One of the highlights of my time in Haiti was meeting many kids during our brief trip. There’s something about kids that are so very inspiring, uplifting, and even heartbreaking. We heard some painful stories about the suffering of kids – as a result of the earthquake but even before the quake – but one of the things that most encouraged me was the sense of “hope” I saw in the faces of the kids.
I had the joy of getting into a jump rope competition and yes, I should have let the kids win but being the competitive guy that I am, I sucked in the pain of my both of my Achilles tendons and was declared the Haiti jump rope champion. Check out the jump rope video below and sadly, the stark statistics impacting the current and future generations of Haiti.
Let’s do our small part to work a more beautiful, just, kind, and compassionate world. Still doing some research about how we can participate in the “next steps” in helping Haitians rebuild their country.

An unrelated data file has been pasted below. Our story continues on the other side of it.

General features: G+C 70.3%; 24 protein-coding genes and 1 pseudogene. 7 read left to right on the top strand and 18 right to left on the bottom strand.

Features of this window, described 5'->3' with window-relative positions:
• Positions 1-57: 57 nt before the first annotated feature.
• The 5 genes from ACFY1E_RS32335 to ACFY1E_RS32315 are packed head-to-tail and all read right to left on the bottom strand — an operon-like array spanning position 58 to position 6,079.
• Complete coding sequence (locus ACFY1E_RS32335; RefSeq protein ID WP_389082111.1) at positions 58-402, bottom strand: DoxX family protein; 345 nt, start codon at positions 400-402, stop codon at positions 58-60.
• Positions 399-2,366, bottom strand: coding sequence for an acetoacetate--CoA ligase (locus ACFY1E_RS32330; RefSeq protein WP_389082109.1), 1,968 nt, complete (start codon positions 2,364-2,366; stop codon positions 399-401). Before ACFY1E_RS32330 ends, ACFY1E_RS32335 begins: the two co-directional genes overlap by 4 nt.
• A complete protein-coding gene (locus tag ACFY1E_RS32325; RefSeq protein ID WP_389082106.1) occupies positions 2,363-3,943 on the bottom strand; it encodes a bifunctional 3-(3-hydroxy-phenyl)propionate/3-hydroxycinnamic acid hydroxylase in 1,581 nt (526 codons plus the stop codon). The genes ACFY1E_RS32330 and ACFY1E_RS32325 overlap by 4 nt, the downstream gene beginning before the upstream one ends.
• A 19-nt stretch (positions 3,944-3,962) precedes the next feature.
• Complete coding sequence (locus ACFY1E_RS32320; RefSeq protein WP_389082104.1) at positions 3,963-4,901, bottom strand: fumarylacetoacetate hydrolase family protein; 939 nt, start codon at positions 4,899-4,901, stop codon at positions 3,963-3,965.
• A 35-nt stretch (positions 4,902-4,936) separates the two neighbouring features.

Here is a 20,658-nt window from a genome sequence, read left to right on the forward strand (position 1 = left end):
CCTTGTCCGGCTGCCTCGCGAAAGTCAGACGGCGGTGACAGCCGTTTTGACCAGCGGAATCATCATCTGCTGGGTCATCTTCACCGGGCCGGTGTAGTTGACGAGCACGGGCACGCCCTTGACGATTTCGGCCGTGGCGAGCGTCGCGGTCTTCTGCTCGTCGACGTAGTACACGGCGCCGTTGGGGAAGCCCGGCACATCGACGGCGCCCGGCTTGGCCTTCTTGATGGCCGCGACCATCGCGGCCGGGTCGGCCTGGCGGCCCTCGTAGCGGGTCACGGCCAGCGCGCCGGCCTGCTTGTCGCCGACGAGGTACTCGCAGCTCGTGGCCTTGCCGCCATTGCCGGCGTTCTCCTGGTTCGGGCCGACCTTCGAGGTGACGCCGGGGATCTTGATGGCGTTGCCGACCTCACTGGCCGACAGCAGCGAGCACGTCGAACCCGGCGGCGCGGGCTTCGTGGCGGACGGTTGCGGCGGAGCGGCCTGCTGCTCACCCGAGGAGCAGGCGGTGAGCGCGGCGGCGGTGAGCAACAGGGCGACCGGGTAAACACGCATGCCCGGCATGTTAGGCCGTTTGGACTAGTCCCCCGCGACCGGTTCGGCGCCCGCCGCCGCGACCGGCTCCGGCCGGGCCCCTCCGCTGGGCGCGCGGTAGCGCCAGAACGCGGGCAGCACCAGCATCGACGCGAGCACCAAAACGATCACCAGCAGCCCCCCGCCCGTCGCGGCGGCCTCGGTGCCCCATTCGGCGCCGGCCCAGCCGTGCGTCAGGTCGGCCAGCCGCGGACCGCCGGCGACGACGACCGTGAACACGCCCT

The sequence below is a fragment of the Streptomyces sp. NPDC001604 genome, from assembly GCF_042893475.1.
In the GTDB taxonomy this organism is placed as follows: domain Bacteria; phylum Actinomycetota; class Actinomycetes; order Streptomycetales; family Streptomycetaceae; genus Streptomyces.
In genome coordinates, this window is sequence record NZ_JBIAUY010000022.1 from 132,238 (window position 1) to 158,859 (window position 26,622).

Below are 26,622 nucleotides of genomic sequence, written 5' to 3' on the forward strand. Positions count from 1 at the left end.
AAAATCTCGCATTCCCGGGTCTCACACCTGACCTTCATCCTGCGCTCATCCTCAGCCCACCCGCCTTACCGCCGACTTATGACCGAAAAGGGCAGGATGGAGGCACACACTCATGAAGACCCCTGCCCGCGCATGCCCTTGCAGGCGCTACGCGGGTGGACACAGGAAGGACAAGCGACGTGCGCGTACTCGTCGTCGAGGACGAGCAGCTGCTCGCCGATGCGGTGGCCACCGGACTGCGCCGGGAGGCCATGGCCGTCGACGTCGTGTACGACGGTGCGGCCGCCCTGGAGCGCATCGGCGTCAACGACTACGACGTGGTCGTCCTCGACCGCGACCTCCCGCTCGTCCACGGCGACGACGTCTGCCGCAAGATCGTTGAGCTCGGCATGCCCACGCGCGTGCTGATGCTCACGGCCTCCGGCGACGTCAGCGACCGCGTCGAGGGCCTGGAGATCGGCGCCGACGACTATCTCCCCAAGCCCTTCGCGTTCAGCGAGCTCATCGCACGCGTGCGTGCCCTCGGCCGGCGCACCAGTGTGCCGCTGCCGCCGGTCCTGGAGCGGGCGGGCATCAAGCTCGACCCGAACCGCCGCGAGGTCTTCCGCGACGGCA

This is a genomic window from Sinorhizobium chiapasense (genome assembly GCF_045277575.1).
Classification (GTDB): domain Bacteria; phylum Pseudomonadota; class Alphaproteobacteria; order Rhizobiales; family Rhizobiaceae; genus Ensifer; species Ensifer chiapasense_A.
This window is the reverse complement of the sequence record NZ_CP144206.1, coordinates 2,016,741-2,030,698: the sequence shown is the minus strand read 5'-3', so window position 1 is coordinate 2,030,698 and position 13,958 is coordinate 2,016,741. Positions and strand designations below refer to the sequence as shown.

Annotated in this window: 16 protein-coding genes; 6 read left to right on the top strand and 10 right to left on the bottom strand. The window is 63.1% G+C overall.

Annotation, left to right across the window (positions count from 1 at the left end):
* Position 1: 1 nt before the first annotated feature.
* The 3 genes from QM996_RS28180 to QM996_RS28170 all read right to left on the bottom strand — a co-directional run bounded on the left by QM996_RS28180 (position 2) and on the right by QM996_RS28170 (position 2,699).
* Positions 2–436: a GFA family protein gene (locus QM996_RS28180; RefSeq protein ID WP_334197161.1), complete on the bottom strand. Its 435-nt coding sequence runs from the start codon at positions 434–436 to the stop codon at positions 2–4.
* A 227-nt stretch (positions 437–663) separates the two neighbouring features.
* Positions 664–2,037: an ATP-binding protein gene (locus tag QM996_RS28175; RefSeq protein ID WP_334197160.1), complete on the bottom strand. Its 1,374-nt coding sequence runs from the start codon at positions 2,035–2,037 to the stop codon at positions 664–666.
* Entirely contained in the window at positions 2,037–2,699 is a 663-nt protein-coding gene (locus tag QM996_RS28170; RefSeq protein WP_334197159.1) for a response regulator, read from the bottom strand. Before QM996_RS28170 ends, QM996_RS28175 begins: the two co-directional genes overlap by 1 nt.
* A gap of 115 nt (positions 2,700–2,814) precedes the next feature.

Consider some of the these statistics impacting the children of Haiti:
- Gross national income per capita is US$520, about half the total for Nicaragua, the second poorest country in the Americas
- 78% of Haitians are poor (less than US$2 a day), and more than half (54%) live in extreme poverty (less than US$1 a day).
- In rural areas, poverty and extreme poverty rates are estimated to be 84% and 69% respectively.
- Over two-thirds of the labor force do not have formal jobs.
- Half of children under 5 are malnourished.
- Over 7% of children die at birth.
- For every 100,000 births, 523 women died in Haiti, compared to eight maternal deaths for every 100,000 births in Europe.
- 80 out of 1,000 Haitian children never see their first birthday.
- 50% of primary school age children are not enrolled in school.
- One-third of girls over six never go to school.
- Approximately 30% of children attending primary school will not make it to third grade; 60% will abandon school before sixth grade.